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Endebess police boss, Senior Superintendent Selasioh Murithi, 52, has won the hearts of residents of this small town in Trans Nzoia County due to his big heart.

During his free time, this policeman teaches music and scouting at St Lillian Special School, a local primary school for children with special needs.

Mr Murithi, the divisional police commander in Endebess, holds a degree in music from Kenyatta University as well as training from the Royal Academy of Music in London.

“I have been passionate about scouting and music for a long time. When I joined the Administration Police at Utawala Academy, I immediately joined the force’s band after graduating,” he says.

He in fact started scouting in Utawala Academy, which is the best in marching and scouting activities.


“When I was posted to Endebess seven months ago, I realised that I was wasting my talent in scouting and music so I decided to impart my knowledge to the learners,” he says.

The music lessons involve playing selected instruments donated to him by fellow scouts from the world over.

He trains the children in military music, which goes well with the scouting discipline. “The children cannot march since they are physically challenged, so I decided to focus on the musical aspect of scouting. Their progress has been tremendous; they are fast learners,” he said.

The 45 learners, whom he mostly teaches on weekends, have warmed up to the new exciting challenge, which has given them a sense of purpose, something they can look forward to every week.

Since charity begins at home, the father of two started by imparting the importance of scouting and helping the needy to his son and daughter, who have followed in his footsteps.

“When I am not on duty, I spend time with the children who have become fond of me. Apart from the music and scouting, I also teach them about the importance of environmental conservation,” said the police boss.

Besides the children at St Lillian Special School, he also teaches scouting to 60 children from neighbouring schools twice a week.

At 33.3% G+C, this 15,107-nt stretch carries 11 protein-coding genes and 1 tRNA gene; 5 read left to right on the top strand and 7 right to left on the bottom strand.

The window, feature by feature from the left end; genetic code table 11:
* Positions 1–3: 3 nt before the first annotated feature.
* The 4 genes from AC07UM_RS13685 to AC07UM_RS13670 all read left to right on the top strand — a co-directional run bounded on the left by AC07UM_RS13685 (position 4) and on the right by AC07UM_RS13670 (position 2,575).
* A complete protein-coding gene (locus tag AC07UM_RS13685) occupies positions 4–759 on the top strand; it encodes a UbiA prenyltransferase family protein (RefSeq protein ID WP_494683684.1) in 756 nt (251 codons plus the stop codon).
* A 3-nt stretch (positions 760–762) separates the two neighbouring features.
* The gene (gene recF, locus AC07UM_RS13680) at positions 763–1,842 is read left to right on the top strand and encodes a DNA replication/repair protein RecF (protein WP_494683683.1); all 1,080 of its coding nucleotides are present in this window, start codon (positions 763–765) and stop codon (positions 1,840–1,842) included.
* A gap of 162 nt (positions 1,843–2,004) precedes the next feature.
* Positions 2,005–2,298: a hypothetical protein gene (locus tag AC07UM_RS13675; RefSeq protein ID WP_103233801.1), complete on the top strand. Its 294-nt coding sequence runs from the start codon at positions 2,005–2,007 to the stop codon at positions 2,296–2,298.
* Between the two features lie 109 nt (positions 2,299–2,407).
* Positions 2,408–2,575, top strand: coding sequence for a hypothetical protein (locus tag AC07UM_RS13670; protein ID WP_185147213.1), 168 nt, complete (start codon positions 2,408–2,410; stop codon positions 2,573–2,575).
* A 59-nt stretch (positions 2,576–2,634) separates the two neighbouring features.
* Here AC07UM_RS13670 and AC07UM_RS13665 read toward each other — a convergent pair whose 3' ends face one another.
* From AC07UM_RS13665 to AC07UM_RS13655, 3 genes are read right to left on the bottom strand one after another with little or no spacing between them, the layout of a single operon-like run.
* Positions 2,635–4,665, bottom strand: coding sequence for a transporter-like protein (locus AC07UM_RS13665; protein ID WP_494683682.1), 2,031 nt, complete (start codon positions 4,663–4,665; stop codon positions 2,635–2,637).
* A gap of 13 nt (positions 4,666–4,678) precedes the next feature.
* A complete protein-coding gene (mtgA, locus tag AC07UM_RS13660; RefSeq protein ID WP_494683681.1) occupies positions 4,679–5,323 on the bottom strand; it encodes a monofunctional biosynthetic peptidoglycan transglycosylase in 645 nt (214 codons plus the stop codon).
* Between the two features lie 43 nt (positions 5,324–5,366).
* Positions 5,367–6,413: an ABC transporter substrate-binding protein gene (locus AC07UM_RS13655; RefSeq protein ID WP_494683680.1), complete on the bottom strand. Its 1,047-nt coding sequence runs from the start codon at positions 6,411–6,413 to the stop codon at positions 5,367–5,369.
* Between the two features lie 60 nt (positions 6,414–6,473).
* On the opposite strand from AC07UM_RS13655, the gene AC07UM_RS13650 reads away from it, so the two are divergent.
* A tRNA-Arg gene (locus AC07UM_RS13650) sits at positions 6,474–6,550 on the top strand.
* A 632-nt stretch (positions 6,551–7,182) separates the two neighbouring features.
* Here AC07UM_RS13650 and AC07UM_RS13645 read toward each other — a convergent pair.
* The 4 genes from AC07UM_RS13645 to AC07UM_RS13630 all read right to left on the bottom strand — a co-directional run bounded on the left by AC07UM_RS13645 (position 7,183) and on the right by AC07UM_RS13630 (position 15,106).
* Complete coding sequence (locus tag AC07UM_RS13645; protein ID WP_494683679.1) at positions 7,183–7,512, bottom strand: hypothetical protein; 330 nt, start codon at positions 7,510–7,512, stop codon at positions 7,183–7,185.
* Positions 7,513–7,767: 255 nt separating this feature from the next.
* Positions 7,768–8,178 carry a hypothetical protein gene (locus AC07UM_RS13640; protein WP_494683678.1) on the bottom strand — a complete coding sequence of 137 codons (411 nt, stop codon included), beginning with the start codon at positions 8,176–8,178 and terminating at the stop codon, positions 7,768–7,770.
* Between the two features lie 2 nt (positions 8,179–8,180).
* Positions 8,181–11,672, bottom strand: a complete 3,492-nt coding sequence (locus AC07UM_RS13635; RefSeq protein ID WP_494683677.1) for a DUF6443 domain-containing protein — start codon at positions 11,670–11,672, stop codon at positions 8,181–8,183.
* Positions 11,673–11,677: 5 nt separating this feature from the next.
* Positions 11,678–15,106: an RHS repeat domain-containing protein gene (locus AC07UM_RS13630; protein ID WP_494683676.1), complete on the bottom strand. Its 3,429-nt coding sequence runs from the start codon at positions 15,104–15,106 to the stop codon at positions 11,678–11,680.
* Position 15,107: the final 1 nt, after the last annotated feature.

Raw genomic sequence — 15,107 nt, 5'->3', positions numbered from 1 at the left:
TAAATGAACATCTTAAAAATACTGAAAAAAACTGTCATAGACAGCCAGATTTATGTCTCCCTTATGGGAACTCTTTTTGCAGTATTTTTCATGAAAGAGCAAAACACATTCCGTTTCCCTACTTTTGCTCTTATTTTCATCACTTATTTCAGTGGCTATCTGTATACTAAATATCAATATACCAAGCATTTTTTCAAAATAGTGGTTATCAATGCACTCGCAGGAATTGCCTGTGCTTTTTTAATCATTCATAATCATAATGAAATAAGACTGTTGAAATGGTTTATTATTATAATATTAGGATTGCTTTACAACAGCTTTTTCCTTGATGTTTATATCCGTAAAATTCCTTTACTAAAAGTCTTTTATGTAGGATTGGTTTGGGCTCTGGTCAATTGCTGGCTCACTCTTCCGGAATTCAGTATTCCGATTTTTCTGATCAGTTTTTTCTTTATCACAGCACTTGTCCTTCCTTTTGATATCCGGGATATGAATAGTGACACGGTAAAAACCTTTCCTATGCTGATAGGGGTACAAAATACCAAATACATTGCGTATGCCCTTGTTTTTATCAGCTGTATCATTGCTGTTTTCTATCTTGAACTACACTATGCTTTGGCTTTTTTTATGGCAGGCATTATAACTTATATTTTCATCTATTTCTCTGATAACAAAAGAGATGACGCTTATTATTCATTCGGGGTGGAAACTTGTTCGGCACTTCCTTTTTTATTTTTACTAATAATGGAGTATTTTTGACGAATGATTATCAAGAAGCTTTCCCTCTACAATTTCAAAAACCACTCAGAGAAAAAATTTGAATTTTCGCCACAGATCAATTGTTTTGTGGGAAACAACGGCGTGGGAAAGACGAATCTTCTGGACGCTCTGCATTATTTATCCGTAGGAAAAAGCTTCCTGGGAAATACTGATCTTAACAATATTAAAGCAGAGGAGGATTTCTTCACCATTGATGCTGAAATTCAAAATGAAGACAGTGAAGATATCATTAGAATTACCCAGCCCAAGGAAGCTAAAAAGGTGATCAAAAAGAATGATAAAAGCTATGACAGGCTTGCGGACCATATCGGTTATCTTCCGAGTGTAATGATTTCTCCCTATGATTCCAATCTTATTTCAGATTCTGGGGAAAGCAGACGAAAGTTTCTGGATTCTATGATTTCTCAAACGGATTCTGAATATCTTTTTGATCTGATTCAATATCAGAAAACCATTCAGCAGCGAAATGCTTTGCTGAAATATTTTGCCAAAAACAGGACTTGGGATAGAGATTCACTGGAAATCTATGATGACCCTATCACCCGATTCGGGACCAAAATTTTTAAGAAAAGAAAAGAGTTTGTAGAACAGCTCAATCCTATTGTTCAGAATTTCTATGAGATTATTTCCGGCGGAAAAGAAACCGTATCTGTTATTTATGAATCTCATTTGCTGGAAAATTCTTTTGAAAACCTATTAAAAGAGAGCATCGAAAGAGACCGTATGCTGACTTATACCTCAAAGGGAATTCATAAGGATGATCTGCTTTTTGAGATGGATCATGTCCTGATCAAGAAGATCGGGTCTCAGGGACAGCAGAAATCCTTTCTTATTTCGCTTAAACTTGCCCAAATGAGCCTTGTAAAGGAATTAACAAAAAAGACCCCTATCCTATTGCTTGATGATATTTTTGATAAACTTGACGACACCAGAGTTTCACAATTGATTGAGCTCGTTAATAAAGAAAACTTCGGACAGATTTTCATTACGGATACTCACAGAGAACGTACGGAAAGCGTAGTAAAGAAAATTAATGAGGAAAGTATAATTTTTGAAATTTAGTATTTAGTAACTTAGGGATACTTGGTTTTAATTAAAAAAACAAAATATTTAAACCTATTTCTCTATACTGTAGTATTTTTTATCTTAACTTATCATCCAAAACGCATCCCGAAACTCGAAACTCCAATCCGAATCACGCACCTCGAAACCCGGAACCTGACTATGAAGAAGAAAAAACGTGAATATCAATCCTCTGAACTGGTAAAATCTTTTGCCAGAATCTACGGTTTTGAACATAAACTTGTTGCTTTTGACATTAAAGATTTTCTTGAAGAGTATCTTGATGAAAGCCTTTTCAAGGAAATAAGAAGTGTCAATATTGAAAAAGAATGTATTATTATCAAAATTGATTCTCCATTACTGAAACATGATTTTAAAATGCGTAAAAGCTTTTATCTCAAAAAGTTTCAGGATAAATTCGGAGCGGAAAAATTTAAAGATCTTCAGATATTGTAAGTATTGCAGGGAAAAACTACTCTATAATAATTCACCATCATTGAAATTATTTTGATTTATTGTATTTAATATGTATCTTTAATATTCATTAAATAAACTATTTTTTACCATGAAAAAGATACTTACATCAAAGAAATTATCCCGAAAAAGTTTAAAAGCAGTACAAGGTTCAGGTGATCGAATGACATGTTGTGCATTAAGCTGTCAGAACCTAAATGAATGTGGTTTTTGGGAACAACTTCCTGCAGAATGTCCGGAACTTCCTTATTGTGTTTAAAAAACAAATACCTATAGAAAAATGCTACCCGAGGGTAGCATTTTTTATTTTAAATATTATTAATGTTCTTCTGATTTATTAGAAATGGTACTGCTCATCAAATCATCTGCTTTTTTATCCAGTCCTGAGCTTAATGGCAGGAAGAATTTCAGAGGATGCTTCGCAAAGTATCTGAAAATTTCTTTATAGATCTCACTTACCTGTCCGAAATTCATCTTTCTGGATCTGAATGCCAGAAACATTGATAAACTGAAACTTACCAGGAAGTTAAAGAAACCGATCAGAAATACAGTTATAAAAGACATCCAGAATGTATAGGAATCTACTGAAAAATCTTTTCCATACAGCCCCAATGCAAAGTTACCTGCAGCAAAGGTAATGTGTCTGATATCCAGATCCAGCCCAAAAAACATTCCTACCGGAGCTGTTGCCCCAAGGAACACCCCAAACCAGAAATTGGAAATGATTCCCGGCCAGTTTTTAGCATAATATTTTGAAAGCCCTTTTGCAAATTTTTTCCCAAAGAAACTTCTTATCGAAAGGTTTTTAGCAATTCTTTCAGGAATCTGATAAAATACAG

He has also bought the learners special exercise books for music and games such as scramble cards.

The police officer, who is also the vice president of the International Police Association, has pledged to use his networks to help the institution meet its infrastructural needs. “It is important that they feel part of the society,” he said.

Mr Murithi says that his voluntary work elicits mixed reactions from the locals — those who are law-abiding commend him, but the lawbreakers find it difficult to understand how one man can be so passionate and also so ‘ruthless’ when it comes to enforcing the law.

“I don’t joke when it comes to enforcement of the law. There are some who believe that I volunteer in the community to spy and gather intelligence, which is not the case,” says the policeman.

He attributes his career growth to his passion for music and scouting. He is a former deputy director at the Administration Police band and is the Area Scout Commissioner at Embakasi.

“Scouting has also enabled me to travel the world to participate in forums. I believe the children I am nurturing will go places.”

Head teacher Eliud Kipsang says the initiative is noble and pupils are enthusiastic about the lessons, which complement their studies.

“This initiative is very welcome since the school lacks the capacity to acquire special equipment for sporting and performance disciplines. The best we can offer them is a television set,” said Mr Kipsang.